"No Added Sugar" Muffins

An “all natural bakery,” whose products can be found in natural foods stores, labels its packaged muffins “no sugar added.” 

The first listed ingredient (and therefore the most predominant by weight) in these muffins is chicory syrup, which is a sweetener. A common misconception among consumers and manufacturers is that “no added sugar” can be used for any product that contains no white/refined sugar. U.S. labeling law does not define “no added sugar” this way. The term “sugar” encompasses many kinds of caloric sweeteners (“all free mono- and disaccharides”), which include honey and syrups such as chicory syrup. Additionally, use of “any other ingredient that contains sugars that functionally substitute for added sugars” would preclude use of the phrase “no added sugar.” Clearly, these muffins do contain added sugars, because chicory syrup is a “sugar” and it is functioning as a sugar/sweetener. And even if the product did not contain “added sugars,” in order to use the claim, it would need to include a statement that the food is not “low calorie” or “calorie reduced” (unless it truly is… see Blooper 151). (21 CFR 101.60(c)(2))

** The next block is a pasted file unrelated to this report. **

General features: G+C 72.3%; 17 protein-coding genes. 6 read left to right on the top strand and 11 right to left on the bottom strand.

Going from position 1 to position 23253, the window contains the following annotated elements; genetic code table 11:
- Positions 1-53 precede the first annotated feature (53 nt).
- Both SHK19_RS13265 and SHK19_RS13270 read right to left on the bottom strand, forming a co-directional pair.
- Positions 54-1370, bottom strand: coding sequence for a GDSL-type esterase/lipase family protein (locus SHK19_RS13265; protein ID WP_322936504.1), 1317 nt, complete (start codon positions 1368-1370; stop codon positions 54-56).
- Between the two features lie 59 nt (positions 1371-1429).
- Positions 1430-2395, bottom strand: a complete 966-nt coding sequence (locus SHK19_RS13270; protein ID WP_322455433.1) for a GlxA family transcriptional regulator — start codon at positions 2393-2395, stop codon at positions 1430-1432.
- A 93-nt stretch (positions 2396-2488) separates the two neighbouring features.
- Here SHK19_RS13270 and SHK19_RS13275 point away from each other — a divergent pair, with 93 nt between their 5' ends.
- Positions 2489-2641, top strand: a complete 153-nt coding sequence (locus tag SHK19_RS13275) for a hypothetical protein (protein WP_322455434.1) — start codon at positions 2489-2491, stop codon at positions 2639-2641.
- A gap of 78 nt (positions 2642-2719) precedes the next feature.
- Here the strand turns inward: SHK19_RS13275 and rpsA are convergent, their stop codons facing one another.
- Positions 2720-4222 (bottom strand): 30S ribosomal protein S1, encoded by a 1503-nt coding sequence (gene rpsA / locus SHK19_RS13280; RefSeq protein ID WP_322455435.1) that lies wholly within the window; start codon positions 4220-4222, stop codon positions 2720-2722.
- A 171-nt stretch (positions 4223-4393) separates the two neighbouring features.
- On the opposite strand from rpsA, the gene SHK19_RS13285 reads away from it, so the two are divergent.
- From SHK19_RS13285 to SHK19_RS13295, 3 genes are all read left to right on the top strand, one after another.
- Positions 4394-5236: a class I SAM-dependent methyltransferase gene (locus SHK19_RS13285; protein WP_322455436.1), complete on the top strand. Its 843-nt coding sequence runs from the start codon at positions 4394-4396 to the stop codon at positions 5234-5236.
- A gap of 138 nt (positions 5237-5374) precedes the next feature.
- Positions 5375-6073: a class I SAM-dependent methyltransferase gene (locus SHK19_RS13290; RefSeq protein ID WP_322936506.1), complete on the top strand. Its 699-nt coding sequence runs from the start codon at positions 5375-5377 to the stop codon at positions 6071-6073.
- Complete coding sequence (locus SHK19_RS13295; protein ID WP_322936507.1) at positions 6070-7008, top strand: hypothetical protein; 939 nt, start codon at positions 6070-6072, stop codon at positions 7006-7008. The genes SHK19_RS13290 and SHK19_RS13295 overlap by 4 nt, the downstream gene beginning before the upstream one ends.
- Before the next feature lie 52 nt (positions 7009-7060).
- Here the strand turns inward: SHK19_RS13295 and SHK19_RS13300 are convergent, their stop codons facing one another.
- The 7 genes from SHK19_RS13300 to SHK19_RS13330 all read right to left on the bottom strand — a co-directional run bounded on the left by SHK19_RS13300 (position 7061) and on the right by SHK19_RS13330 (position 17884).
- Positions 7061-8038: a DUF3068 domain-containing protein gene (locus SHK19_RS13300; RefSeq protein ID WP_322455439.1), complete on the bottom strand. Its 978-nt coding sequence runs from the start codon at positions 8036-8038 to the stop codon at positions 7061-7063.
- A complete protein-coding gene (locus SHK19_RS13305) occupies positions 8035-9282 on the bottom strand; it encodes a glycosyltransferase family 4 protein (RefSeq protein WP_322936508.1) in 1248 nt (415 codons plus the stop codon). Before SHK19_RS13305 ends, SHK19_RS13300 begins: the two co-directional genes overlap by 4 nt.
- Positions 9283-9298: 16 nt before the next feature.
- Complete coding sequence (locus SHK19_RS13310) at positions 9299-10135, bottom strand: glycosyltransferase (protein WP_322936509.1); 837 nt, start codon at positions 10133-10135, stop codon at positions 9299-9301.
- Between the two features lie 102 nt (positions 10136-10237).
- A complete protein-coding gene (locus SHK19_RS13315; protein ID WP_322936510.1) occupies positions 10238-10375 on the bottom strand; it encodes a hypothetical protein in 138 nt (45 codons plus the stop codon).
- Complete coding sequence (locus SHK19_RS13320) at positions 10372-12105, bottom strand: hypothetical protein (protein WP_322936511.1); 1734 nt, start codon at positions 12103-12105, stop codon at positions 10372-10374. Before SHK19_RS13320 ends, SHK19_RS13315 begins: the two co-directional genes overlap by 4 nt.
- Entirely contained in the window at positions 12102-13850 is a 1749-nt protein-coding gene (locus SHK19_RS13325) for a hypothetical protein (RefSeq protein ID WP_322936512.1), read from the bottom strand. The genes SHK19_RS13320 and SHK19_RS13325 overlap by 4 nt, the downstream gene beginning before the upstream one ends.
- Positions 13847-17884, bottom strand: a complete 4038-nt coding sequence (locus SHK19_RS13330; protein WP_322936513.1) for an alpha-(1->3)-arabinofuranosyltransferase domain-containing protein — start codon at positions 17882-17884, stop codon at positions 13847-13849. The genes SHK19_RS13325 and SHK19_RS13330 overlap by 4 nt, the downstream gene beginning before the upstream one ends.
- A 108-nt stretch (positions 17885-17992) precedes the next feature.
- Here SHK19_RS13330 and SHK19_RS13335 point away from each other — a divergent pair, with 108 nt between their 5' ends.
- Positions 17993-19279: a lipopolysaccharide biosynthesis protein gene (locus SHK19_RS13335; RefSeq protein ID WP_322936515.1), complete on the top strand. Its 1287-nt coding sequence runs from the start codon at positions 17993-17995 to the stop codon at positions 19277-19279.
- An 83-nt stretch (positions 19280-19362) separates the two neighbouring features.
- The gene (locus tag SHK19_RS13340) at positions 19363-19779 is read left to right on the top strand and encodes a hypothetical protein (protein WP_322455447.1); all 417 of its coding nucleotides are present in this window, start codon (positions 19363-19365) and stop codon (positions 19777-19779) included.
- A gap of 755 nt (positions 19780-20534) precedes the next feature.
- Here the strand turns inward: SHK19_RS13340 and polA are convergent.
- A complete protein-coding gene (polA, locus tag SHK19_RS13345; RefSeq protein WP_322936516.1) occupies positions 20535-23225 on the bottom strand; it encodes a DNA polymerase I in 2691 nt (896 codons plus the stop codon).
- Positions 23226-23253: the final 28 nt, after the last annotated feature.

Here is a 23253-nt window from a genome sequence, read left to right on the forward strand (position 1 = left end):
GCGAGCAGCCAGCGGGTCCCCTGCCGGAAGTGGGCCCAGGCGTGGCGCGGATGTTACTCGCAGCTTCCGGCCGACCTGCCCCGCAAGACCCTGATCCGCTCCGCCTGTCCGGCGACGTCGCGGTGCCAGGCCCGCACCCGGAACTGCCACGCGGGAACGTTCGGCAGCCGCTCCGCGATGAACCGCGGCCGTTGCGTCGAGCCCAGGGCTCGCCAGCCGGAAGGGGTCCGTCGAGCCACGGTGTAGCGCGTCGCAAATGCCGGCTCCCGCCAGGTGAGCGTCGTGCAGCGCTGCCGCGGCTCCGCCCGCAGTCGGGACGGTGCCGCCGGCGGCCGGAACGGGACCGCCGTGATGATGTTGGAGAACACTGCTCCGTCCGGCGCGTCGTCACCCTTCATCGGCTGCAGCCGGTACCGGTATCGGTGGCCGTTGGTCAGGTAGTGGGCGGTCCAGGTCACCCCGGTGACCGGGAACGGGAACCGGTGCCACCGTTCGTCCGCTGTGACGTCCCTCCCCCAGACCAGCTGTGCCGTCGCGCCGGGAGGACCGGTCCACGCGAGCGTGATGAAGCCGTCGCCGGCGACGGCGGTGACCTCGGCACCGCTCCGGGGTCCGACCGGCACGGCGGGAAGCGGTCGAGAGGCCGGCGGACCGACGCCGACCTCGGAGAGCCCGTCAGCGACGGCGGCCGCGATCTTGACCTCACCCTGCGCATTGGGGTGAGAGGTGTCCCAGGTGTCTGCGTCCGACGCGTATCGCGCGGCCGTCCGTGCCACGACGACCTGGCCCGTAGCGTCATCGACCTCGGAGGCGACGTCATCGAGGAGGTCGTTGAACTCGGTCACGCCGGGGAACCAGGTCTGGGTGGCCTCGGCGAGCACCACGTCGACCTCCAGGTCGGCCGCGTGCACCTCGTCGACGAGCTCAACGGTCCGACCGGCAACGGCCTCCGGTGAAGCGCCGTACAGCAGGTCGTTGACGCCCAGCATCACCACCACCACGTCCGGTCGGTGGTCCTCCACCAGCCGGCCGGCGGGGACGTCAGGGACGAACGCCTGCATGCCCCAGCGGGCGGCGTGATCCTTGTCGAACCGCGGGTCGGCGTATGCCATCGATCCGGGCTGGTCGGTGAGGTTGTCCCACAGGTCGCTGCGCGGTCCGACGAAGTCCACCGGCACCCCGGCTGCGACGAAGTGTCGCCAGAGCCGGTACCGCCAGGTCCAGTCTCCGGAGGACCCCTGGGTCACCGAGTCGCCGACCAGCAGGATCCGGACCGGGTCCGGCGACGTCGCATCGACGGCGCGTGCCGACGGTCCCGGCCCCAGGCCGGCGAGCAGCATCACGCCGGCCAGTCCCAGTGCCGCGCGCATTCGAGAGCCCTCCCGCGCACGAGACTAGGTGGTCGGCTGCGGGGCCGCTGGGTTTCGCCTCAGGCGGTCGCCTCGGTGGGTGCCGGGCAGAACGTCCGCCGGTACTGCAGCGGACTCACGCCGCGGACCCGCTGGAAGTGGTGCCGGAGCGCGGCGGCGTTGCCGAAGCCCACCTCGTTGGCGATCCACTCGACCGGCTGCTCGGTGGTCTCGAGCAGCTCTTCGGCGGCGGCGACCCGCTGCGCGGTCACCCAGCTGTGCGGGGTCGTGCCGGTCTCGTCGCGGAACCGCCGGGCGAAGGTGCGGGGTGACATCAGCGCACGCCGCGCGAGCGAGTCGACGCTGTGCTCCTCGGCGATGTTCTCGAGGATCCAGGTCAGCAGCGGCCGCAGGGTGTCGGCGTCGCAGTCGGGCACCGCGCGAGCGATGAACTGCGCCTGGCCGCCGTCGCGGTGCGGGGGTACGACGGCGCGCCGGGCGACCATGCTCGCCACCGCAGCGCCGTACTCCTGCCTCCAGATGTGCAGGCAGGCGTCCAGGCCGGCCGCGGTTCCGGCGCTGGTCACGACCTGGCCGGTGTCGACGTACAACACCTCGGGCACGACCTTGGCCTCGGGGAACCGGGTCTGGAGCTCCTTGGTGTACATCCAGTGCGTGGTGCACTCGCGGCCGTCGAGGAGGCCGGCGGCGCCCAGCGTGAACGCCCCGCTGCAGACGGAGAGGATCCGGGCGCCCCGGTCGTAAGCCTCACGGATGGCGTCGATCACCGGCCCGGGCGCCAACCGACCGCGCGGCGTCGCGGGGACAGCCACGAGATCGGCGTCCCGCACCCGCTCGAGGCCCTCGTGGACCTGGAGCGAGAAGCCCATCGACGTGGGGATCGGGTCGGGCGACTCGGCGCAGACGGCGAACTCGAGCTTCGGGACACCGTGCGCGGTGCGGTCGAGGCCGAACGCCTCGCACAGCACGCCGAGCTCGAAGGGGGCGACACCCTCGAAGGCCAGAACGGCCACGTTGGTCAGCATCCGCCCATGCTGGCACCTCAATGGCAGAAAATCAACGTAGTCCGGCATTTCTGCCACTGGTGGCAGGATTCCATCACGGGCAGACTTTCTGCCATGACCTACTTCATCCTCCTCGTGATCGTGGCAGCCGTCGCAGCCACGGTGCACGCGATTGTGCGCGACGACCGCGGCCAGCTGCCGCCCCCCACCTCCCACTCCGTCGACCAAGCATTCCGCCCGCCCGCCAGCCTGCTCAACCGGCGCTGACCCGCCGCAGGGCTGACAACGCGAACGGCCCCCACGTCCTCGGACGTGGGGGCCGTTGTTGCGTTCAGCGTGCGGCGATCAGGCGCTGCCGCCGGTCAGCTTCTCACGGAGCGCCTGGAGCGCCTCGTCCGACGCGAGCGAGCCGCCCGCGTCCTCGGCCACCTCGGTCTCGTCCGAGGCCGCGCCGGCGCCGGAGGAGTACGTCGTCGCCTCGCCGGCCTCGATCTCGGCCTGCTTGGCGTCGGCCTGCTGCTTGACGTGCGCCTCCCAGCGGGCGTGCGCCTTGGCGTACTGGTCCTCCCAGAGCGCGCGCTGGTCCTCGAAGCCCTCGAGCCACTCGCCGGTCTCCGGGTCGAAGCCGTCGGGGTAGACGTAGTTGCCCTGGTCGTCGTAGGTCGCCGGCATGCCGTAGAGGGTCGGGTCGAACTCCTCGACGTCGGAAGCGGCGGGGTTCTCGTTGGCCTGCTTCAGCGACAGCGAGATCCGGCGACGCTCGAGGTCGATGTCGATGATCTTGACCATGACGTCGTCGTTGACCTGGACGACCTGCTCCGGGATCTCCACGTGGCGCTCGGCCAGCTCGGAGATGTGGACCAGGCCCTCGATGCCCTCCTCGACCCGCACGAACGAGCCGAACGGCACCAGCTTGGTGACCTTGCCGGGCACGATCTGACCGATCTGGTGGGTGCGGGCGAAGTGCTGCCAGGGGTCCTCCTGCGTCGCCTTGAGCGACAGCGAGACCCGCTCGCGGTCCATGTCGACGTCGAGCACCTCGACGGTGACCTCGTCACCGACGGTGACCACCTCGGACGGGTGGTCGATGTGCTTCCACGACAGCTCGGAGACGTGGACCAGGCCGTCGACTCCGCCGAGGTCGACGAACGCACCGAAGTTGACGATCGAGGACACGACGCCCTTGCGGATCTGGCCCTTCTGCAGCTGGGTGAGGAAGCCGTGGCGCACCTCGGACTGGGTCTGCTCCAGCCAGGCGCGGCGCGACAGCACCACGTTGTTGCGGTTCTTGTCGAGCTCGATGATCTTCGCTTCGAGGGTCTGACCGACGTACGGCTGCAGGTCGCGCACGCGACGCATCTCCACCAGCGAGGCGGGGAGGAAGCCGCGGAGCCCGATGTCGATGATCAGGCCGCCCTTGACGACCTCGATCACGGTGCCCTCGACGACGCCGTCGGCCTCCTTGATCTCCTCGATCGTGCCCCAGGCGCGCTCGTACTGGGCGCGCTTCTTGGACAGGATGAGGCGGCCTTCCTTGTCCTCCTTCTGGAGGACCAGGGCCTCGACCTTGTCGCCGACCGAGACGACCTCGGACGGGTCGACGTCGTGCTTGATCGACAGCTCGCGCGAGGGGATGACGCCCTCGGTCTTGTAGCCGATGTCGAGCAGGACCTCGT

Additional notes on this product: A claim of “no trans fat” is made, when only the statement “0 g trans fat” is allowed by law. The shelf life date (a little over one week) is too long for a fresh, unpreserved, highly sweetened and moist bakery product (i.e., it’s a veritable bacteria/mold magnet).

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